I'll admit that I've been the first to turn my nose up at supermarket fashion. But a new Sainsbury's Tu Graduate Fashion Week collaboration has firmly changed my opinion. Launching on May 29, the supermarket's Tu line will release a collection produced by two British fashion graduates from the class of 2017. Emerging designers Laura Gillings and Amy Vanderwal were selected for the honours last summer, and have spent the subsequent year on a one-year scholarship with Tu's in-house design team, repurposing their graduate work into a womenswear and menswear collection, respectively.
Gillings, who studied at Bath Spa University and won the Tu Womenswear Scholarship, has created a 16-piece collection that will slot nicely into your summer wardrobe. Inspired by '60s tailoring, each piece can be made to work all day long.
Stripy shirts and ruffled skirts feature along with sporty tracksuits, bold cricket jumpers, and a series of graphic T-shirts. Its monochromatic palette is far from boring with splashes of lilac, orange, and green appearing every now and then. (Hats off to the first person to sport the bright orange striped suit.)
While some young designers might have been put off working with a supermarket brand by a sense of snobbery, Gillings was only too willing to put her name to a Tu collection after realising that this was the only way to cater to a bigger audience. "Working with the team has been the best part of this experience," she told WWD. "I've realised that I want to make my career designing for the high street. I want my designs to be accessible to everyone." The entire range goes up to a UK size 22.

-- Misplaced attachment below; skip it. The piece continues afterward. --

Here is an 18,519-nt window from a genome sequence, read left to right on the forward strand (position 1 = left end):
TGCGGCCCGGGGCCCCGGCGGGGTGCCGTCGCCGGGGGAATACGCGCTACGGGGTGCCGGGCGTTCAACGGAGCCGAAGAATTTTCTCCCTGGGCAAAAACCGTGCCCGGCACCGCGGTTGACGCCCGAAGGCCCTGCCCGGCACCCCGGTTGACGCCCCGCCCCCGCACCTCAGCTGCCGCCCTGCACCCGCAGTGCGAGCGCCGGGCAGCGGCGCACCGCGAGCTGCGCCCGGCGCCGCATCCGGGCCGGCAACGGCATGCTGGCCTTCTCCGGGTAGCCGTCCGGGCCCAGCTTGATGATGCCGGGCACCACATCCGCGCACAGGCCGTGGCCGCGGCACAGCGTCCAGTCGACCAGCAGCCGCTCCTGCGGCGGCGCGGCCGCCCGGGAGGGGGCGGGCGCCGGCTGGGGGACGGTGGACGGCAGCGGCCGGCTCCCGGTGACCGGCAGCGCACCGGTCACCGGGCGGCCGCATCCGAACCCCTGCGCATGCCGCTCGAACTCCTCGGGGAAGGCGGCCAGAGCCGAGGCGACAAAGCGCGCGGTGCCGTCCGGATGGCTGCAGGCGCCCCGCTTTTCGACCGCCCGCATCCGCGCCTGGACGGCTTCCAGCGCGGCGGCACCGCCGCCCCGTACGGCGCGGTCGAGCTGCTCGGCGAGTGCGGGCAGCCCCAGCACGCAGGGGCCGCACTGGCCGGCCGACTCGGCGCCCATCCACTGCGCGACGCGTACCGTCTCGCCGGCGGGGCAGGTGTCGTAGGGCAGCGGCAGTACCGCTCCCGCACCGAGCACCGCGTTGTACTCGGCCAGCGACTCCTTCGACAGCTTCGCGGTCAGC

Nottingham Trent University's Vanderwal was awarded the Tu Menswear Scholarship, resulting in a similar 12-piece collection. Unlike the womenswear range, Vanderwal's debut is much more casual, mixing distressed denim with coordinated checked shirts and shorts. Her colour palette sticks to easy-to-wear black, grey, and red, and the pieces are likely to draw attention from anyone, regardless of gender.
Most excitingly, Sainsbury's hasn't upped its prices for the stylish collections. Starting from just £9, the most expensive item is a jacket that will set you back £32. If you don't manage to pick up something this time round, there will be a further collection from each designer later in the year.
Both Gillings and Vanderwal were given mentorships from two notable designers while producing the capsule collections. Well-known British designer Henry Holland proved to be the perfect help for Gillings, thanks to his frequent collaborations with high street stores such as Debenhams, while esteemed menswear designer Oliver Spencer was on hand throughout Vanderwal's time at Sainsbury's.
"I think Laura adds lots of femininity to the androgynous," Holland commented in an interview with WWD. "She has a really strong sense of colour and print and an amazing level of design."
This year's Graduate Fashion Week will kick off on June 3. Featuring catwalk shows from the country's top design universities, the four-day event will culminate in a glitzy awards gala on the evening of June 6.
Once again, Sainsbury's Tu will be awarding a menswear and womenswear scholarship to two of the leading young designers. An announcement on the Graduate Fashion Week website revealed Oliver Spencer will return to mentor the menswear category, while design duo Teatum Jones will take on womenswear. The latter is a particularly exciting addition, since Teatum Jones have a reputation for spearheading conversations around inclusivity after featuring disabled models in several of their runway shows. Collections from these designers will be available at Sainsbury's in 2019.
This season's designs will also be available to buy on-site at Graduate Fashion Week, with Tu hosting a pop-up shop for the very first time. You can buy tickets to the industry event via the website.
Update: This post was updated to reflect that Tu's Graduate Fashion Week collection will go up to a UK size 18. The rest of Sainsbury's Tu clothing goes up to a size 22.